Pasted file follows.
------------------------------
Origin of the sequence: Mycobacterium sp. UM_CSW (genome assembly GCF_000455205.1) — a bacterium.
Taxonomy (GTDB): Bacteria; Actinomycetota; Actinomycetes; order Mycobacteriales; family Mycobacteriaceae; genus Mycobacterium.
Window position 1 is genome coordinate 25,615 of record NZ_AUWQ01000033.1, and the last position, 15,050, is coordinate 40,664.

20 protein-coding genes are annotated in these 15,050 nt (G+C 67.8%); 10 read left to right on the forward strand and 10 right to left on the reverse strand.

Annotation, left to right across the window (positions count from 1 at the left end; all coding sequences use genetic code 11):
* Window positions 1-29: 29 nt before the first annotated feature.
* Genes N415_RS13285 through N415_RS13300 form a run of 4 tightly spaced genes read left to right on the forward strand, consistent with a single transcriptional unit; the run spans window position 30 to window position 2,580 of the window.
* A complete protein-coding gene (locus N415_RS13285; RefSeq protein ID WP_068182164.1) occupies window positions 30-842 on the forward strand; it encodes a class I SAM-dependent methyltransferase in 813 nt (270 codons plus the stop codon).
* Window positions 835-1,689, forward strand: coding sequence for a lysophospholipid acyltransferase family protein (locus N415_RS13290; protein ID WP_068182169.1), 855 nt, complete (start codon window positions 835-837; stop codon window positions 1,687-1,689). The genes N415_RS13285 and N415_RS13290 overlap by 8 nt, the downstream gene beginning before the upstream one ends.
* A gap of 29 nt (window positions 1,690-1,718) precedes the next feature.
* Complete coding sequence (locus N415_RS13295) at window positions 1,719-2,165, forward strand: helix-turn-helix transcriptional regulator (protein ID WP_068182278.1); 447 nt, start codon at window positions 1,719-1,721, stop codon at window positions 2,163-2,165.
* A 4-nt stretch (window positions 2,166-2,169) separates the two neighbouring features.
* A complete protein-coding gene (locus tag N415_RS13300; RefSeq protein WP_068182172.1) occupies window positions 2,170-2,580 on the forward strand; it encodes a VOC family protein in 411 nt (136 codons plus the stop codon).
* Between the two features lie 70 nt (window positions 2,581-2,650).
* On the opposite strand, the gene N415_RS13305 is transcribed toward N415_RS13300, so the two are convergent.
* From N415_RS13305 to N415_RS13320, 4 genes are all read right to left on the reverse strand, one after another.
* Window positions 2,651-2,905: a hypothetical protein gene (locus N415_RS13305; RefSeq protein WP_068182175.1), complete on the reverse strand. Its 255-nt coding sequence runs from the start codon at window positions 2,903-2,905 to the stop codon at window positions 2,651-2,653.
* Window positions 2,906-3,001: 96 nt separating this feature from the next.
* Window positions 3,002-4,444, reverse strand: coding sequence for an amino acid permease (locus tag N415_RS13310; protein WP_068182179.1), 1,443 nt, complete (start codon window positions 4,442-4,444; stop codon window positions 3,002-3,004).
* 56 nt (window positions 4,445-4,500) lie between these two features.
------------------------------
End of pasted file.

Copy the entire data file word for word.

Origin of the sequence: Mycobacterium sp. UM_CSW (genome assembly GCF_000455205.1) — a bacterium.
Taxonomy (GTDB): Bacteria; Actinomycetota; Actinomycetes; order Mycobacteriales; family Mycobacteriaceae; genus Mycobacterium.
Window position 1 is genome coordinate 25,615 of record NZ_AUWQ01000033.1, and the last position, 15,050, is coordinate 40,664.

20 protein-coding genes are annotated in these 15,050 nt (G+C 67.8%); 10 read left to right on the forward strand and 10 right to left on the reverse strand.

Annotation, left to right across the window (positions count from 1 at the left end; all coding sequences use genetic code 11):
* Window positions 1-29: 29 nt before the first annotated feature.
* Genes N415_RS13285 through N415_RS13300 form a run of 4 tightly spaced genes read left to right on the forward strand, consistent with a single transcriptional unit; the run spans window position 30 to window position 2,580 of the window.
* A complete protein-coding gene (locus N415_RS13285; RefSeq protein ID WP_068182164.1) occupies window positions 30-842 on the forward strand; it encodes a class I SAM-dependent methyltransferase in 813 nt (270 codons plus the stop codon).
* Window positions 835-1,689, forward strand: coding sequence for a lysophospholipid acyltransferase family protein (locus N415_RS13290; protein ID WP_068182169.1), 855 nt, complete (start codon window positions 835-837; stop codon window positions 1,687-1,689). The genes N415_RS13285 and N415_RS13290 overlap by 8 nt, the downstream gene beginning before the upstream one ends.
* A gap of 29 nt (window positions 1,690-1,718) precedes the next feature.
* Complete coding sequence (locus N415_RS13295) at window positions 1,719-2,165, forward strand: helix-turn-helix transcriptional regulator (protein ID WP_068182278.1); 447 nt, start codon at window positions 1,719-1,721, stop codon at window positions 2,163-2,165.
* A 4-nt stretch (window positions 2,166-2,169) separates the two neighbouring features.
* A complete protein-coding gene (locus tag N415_RS13300; RefSeq protein WP_068182172.1) occupies window positions 2,170-2,580 on the forward strand; it encodes a VOC family protein in 411 nt (136 codons plus the stop codon).
* Between the two features lie 70 nt (window positions 2,581-2,650).
* On the opposite strand, the gene N415_RS13305 is transcribed toward N415_RS13300, so the two are convergent.
* From N415_RS13305 to N415_RS13320, 4 genes are all read right to left on the reverse strand, one after another.
* Window positions 2,651-2,905: a hypothetical protein gene (locus N415_RS13305; RefSeq protein WP_068182175.1), complete on the reverse strand. Its 255-nt coding sequence runs from the start codon at window positions 2,903-2,905 to the stop codon at window positions 2,651-2,653.
* Window positions 2,906-3,001: 96 nt separating this feature from the next.
* Window positions 3,002-4,444, reverse strand: coding sequence for an amino acid permease (locus tag N415_RS13310; protein WP_068182179.1), 1,443 nt, complete (start codon window positions 4,442-4,444; stop codon window positions 3,002-3,004).
* 56 nt (window positions 4,445-4,500) lie between these two features.